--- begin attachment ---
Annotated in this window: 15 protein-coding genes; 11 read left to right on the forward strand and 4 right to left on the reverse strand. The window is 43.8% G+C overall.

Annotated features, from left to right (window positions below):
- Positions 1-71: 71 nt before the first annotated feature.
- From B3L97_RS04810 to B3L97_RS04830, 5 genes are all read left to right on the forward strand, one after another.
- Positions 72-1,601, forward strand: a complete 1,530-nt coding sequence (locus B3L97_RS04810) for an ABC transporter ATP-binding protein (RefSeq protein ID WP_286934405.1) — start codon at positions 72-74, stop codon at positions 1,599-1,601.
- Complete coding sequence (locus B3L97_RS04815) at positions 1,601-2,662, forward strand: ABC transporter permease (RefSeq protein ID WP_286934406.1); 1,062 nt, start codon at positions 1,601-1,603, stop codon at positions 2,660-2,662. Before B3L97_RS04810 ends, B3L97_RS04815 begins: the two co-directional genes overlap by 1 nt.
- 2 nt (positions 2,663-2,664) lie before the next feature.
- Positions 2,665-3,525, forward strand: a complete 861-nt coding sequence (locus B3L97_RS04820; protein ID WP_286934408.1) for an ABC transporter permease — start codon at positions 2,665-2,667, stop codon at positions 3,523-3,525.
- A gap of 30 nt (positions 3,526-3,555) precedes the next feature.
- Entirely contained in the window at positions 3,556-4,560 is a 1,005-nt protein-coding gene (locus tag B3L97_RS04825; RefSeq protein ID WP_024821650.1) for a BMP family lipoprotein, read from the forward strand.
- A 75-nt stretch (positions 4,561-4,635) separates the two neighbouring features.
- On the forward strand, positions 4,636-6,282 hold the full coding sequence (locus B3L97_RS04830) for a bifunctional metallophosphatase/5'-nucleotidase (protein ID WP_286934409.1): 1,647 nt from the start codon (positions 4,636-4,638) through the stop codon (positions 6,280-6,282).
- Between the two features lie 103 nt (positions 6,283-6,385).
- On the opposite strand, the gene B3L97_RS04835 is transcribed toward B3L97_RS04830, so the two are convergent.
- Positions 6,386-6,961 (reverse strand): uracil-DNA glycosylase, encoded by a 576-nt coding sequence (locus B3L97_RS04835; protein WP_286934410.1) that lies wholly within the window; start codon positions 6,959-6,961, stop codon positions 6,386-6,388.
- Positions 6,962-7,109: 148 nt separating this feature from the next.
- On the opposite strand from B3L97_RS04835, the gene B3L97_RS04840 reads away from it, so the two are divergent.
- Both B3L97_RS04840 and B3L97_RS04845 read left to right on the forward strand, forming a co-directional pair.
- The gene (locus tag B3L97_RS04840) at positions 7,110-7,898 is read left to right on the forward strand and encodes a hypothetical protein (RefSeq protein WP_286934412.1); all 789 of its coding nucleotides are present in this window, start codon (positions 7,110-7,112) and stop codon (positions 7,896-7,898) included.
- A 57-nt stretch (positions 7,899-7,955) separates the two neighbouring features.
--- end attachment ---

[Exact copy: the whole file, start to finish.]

Annotated in this window: 15 protein-coding genes; 11 read left to right on the forward strand and 4 right to left on the reverse strand. The window is 43.8% G+C overall.

Annotated features, from left to right (window positions below):
- Positions 1-71: 71 nt before the first annotated feature.
- From B3L97_RS04810 to B3L97_RS04830, 5 genes are all read left to right on the forward strand, one after another.
- Positions 72-1,601, forward strand: a complete 1,530-nt coding sequence (locus B3L97_RS04810) for an ABC transporter ATP-binding protein (RefSeq protein ID WP_286934405.1) — start codon at positions 72-74, stop codon at positions 1,599-1,601.
- Complete coding sequence (locus B3L97_RS04815) at positions 1,601-2,662, forward strand: ABC transporter permease (RefSeq protein ID WP_286934406.1); 1,062 nt, start codon at positions 1,601-1,603, stop codon at positions 2,660-2,662. Before B3L97_RS04810 ends, B3L97_RS04815 begins: the two co-directional genes overlap by 1 nt.
- 2 nt (positions 2,663-2,664) lie before the next feature.
- Positions 2,665-3,525, forward strand: a complete 861-nt coding sequence (locus B3L97_RS04820; protein ID WP_286934408.1) for an ABC transporter permease — start codon at positions 2,665-2,667, stop codon at positions 3,523-3,525.
- A gap of 30 nt (positions 3,526-3,555) precedes the next feature.
- Entirely contained in the window at positions 3,556-4,560 is a 1,005-nt protein-coding gene (locus tag B3L97_RS04825; RefSeq protein ID WP_024821650.1) for a BMP family lipoprotein, read from the forward strand.
- A 75-nt stretch (positions 4,561-4,635) separates the two neighbouring features.
- On the forward strand, positions 4,636-6,282 hold the full coding sequence (locus B3L97_RS04830) for a bifunctional metallophosphatase/5'-nucleotidase (protein ID WP_286934409.1): 1,647 nt from the start codon (positions 4,636-4,638) through the stop codon (positions 6,280-6,282).
- Between the two features lie 103 nt (positions 6,283-6,385).
- On the opposite strand, the gene B3L97_RS04835 is transcribed toward B3L97_RS04830, so the two are convergent.
- Positions 6,386-6,961 (reverse strand): uracil-DNA glycosylase, encoded by a 576-nt coding sequence (locus B3L97_RS04835; protein WP_286934410.1) that lies wholly within the window; start codon positions 6,959-6,961, stop codon positions 6,386-6,388.
- Positions 6,962-7,109: 148 nt separating this feature from the next.
- On the opposite strand from B3L97_RS04835, the gene B3L97_RS04840 reads away from it, so the two are divergent.
- Both B3L97_RS04840 and B3L97_RS04845 read left to right on the forward strand, forming a co-directional pair.
- The gene (locus tag B3L97_RS04840) at positions 7,110-7,898 is read left to right on the forward strand and encodes a hypothetical protein (RefSeq protein WP_286934412.1); all 789 of its coding nucleotides are present in this window, start codon (positions 7,110-7,112) and stop codon (positions 7,896-7,898) included.
- A 57-nt stretch (positions 7,899-7,955) separates the two neighbouring features.